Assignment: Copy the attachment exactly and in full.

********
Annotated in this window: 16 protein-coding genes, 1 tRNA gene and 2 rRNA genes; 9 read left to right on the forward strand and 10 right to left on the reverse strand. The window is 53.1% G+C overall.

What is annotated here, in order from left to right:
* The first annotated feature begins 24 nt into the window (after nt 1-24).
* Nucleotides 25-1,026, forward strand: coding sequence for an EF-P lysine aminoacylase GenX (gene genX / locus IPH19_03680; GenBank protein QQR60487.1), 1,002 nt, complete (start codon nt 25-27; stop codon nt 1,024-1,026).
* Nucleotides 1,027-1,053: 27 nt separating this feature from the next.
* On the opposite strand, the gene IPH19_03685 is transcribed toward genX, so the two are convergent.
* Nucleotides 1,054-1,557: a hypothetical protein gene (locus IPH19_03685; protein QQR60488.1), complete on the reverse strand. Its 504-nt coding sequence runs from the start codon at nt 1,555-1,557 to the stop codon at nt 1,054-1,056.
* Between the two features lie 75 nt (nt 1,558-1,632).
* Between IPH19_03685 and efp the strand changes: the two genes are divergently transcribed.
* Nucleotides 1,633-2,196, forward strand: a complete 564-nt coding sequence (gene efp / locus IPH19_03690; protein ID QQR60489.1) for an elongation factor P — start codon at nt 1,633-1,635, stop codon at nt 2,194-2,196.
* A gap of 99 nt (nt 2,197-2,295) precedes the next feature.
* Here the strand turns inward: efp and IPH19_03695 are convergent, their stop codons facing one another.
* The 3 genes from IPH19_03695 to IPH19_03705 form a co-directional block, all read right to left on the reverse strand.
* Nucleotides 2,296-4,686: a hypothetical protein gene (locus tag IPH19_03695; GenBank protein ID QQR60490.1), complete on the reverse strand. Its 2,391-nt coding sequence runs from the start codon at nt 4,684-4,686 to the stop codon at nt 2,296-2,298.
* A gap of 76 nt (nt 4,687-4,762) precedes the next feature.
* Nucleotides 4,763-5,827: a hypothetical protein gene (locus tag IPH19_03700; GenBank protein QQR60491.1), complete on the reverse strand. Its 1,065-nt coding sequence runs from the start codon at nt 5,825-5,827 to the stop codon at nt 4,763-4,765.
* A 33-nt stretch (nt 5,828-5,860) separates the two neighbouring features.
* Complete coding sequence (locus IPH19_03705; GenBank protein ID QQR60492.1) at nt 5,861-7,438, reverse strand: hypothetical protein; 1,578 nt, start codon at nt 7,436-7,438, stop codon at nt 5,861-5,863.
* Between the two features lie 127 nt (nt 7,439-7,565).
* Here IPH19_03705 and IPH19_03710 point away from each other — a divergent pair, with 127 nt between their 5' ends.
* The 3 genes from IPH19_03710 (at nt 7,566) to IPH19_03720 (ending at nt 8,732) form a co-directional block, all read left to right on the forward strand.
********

Annotated in this window: 16 protein-coding genes, 1 tRNA gene and 2 rRNA genes; 9 read left to right on the forward strand and 10 right to left on the reverse strand. The window is 53.1% G+C overall.

What is annotated here, in order from left to right:
* The first annotated feature begins 24 nt into the window (after nt 1-24).
* Nucleotides 25-1,026, forward strand: coding sequence for an EF-P lysine aminoacylase GenX (gene genX / locus IPH19_03680; GenBank protein QQR60487.1), 1,002 nt, complete (start codon nt 25-27; stop codon nt 1,024-1,026).
* Nucleotides 1,027-1,053: 27 nt separating this feature from the next.
* On the opposite strand, the gene IPH19_03685 is transcribed toward genX, so the two are convergent.
* Nucleotides 1,054-1,557: a hypothetical protein gene (locus IPH19_03685; protein QQR60488.1), complete on the reverse strand. Its 504-nt coding sequence runs from the start codon at nt 1,555-1,557 to the stop codon at nt 1,054-1,056.
* Between the two features lie 75 nt (nt 1,558-1,632).
* Between IPH19_03685 and efp the strand changes: the two genes are divergently transcribed.
* Nucleotides 1,633-2,196, forward strand: a complete 564-nt coding sequence (gene efp / locus IPH19_03690; protein ID QQR60489.1) for an elongation factor P — start codon at nt 1,633-1,635, stop codon at nt 2,194-2,196.
* A gap of 99 nt (nt 2,197-2,295) precedes the next feature.
* Here the strand turns inward: efp and IPH19_03695 are convergent, their stop codons facing one another.
* The 3 genes from IPH19_03695 to IPH19_03705 form a co-directional block, all read right to left on the reverse strand.
* Nucleotides 2,296-4,686: a hypothetical protein gene (locus tag IPH19_03695; GenBank protein ID QQR60490.1), complete on the reverse strand. Its 2,391-nt coding sequence runs from the start codon at nt 4,684-4,686 to the stop codon at nt 2,296-2,298.
* A gap of 76 nt (nt 4,687-4,762) precedes the next feature.
* Nucleotides 4,763-5,827: a hypothetical protein gene (locus tag IPH19_03700; GenBank protein QQR60491.1), complete on the reverse strand. Its 1,065-nt coding sequence runs from the start codon at nt 5,825-5,827 to the stop codon at nt 4,763-4,765.
* A 33-nt stretch (nt 5,828-5,860) separates the two neighbouring features.
* Complete coding sequence (locus IPH19_03705; GenBank protein ID QQR60492.1) at nt 5,861-7,438, reverse strand: hypothetical protein; 1,578 nt, start codon at nt 7,436-7,438, stop codon at nt 5,861-5,863.
* Between the two features lie 127 nt (nt 7,439-7,565).
* Here IPH19_03705 and IPH19_03710 point away from each other — a divergent pair, with 127 nt between their 5' ends.
* The 3 genes from IPH19_03710 (at nt 7,566) to IPH19_03720 (ending at nt 8,732) form a co-directional block, all read left to right on the forward strand.